In the normal central nervous system, tau protein is found mostly in axons, the long processes that conduct impulses to other neurons, where it modulates the length and stability of microtubules necessary for signaling between neurons. In a pathological situation, such as dementias like Alzheimer’s disease (AD), tau dissociates from microtubules leading to their disintegration. Tau oligomers redistribute to other parts of the neuron including the cell body and dendrites where they self-associate to form toxic oligomers, small soluble aggregates of tau, and into very large insoluble fibrils that form tangles.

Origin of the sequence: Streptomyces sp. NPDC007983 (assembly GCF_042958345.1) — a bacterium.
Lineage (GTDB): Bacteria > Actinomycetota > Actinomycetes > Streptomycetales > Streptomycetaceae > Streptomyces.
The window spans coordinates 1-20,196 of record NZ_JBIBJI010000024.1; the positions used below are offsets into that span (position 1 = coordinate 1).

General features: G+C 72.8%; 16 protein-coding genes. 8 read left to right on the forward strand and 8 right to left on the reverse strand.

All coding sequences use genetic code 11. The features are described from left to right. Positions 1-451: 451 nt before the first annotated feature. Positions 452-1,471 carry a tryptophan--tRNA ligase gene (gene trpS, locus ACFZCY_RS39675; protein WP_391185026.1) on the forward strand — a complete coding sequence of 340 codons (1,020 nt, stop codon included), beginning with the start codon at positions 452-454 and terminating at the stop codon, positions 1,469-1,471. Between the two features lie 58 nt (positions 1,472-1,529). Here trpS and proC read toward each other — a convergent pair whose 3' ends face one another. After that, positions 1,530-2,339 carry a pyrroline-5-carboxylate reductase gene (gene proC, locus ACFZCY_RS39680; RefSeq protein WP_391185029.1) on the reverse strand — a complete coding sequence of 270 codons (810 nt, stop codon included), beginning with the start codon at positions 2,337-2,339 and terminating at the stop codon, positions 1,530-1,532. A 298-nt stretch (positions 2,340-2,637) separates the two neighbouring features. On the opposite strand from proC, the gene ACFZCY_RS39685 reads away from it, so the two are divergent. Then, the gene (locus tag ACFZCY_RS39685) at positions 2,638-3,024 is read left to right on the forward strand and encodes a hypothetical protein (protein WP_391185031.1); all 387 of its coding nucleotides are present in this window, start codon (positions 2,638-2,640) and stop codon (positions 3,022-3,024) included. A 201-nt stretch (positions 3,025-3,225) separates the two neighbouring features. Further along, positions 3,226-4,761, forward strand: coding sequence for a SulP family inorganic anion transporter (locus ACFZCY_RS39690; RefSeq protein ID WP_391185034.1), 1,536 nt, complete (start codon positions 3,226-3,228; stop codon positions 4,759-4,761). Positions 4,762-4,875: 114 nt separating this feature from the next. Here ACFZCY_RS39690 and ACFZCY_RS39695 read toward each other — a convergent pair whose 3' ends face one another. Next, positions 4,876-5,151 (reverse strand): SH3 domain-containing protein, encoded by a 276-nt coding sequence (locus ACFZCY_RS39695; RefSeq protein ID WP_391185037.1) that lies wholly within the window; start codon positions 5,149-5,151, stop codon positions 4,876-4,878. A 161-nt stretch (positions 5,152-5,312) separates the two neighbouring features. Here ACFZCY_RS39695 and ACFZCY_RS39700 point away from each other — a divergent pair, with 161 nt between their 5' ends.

The neurofibrillary tangles are a pathological hallmark of AD and related tauopathies, but are increasingly thought to be protective structures. Multiple studies have shown that tau oligomers, not fibrils or tangles, are closely correlated with neuronal loss and memory impairment. Significantly, Oligomerix has shown that tau oligomers cause disruption of neuronal signaling and inhibit the formation of memory in mice.